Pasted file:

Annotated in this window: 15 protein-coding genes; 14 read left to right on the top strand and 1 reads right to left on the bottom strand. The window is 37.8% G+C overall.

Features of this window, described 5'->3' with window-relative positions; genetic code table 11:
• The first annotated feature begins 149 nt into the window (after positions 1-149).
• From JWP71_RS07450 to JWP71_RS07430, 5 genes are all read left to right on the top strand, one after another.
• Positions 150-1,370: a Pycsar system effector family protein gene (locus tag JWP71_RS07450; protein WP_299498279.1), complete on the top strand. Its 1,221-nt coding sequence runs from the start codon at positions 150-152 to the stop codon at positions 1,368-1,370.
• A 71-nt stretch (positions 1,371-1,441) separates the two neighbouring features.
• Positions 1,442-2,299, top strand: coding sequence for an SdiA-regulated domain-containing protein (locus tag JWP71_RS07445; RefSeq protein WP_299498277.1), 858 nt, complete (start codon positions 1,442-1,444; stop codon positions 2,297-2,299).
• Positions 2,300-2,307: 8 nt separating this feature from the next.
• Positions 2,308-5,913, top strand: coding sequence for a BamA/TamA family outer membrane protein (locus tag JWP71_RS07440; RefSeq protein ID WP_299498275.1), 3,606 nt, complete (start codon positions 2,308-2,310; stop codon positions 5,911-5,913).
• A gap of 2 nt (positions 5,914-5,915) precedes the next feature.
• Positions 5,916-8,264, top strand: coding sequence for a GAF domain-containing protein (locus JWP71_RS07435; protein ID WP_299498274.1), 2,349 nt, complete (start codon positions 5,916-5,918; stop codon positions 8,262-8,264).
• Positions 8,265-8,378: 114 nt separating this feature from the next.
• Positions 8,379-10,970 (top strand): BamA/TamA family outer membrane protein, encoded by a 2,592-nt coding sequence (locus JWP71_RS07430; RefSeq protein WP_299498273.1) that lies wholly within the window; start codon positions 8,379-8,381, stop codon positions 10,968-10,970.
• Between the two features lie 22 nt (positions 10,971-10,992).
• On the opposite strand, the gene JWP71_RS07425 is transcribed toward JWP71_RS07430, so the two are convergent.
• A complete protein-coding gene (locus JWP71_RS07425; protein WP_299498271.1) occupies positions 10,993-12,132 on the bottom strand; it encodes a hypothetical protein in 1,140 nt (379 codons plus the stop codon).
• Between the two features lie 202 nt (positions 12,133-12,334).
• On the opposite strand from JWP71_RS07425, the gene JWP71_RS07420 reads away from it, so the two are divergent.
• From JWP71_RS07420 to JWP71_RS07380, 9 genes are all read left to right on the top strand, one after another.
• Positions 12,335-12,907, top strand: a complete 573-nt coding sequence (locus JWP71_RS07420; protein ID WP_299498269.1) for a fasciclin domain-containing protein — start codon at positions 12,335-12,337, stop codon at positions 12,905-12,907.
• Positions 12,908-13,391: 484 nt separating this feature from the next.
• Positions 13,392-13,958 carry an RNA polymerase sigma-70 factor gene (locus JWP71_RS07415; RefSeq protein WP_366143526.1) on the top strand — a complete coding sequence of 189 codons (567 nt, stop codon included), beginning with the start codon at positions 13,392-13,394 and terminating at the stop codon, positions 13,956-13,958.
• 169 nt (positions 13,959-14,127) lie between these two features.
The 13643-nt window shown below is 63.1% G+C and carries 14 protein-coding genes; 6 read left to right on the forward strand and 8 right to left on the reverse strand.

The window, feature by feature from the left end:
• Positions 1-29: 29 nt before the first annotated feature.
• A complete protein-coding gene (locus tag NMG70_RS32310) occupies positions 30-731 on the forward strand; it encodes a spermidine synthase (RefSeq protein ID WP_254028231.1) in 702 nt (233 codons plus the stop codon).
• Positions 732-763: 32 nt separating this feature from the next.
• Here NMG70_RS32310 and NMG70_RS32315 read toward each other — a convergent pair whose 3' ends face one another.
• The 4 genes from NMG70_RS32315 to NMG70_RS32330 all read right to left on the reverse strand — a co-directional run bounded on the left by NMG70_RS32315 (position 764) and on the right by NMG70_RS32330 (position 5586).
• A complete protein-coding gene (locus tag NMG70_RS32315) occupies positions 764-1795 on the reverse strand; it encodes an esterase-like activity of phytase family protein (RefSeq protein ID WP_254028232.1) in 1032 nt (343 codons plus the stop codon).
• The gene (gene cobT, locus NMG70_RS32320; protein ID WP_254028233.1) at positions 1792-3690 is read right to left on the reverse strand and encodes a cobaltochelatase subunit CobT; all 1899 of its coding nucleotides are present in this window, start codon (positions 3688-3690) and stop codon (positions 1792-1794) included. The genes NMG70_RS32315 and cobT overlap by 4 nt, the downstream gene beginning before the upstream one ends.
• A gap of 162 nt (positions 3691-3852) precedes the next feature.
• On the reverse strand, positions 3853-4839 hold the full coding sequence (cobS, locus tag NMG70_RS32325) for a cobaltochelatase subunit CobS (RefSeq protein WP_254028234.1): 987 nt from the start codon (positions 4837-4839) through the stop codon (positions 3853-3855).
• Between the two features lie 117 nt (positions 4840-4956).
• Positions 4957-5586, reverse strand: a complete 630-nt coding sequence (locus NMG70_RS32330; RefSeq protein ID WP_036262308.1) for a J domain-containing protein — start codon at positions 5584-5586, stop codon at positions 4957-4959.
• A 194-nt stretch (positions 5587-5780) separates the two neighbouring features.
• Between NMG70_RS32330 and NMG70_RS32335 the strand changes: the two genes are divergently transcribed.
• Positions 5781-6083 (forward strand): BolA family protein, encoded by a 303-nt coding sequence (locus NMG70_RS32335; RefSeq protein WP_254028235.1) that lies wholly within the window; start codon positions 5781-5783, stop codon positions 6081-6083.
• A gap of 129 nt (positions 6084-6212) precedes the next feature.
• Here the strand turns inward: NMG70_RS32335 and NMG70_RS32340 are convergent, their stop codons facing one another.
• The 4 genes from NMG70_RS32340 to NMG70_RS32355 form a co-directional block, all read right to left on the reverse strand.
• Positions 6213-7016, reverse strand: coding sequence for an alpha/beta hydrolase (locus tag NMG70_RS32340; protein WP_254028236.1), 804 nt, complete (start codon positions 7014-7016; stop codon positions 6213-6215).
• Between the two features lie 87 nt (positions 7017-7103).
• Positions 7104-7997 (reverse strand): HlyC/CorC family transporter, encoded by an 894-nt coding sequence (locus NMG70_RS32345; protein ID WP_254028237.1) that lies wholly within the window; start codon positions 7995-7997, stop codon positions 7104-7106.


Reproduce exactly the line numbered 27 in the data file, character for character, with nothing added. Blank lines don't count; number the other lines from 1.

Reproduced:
• A complete protein-coding gene (locus tag NMG70_RS32310) occupies positions 30-731 on the forward strand; it encodes a spermidine synthase (RefSeq protein ID WP_254028231.1) in 702 nt (233 codons plus the stop codon).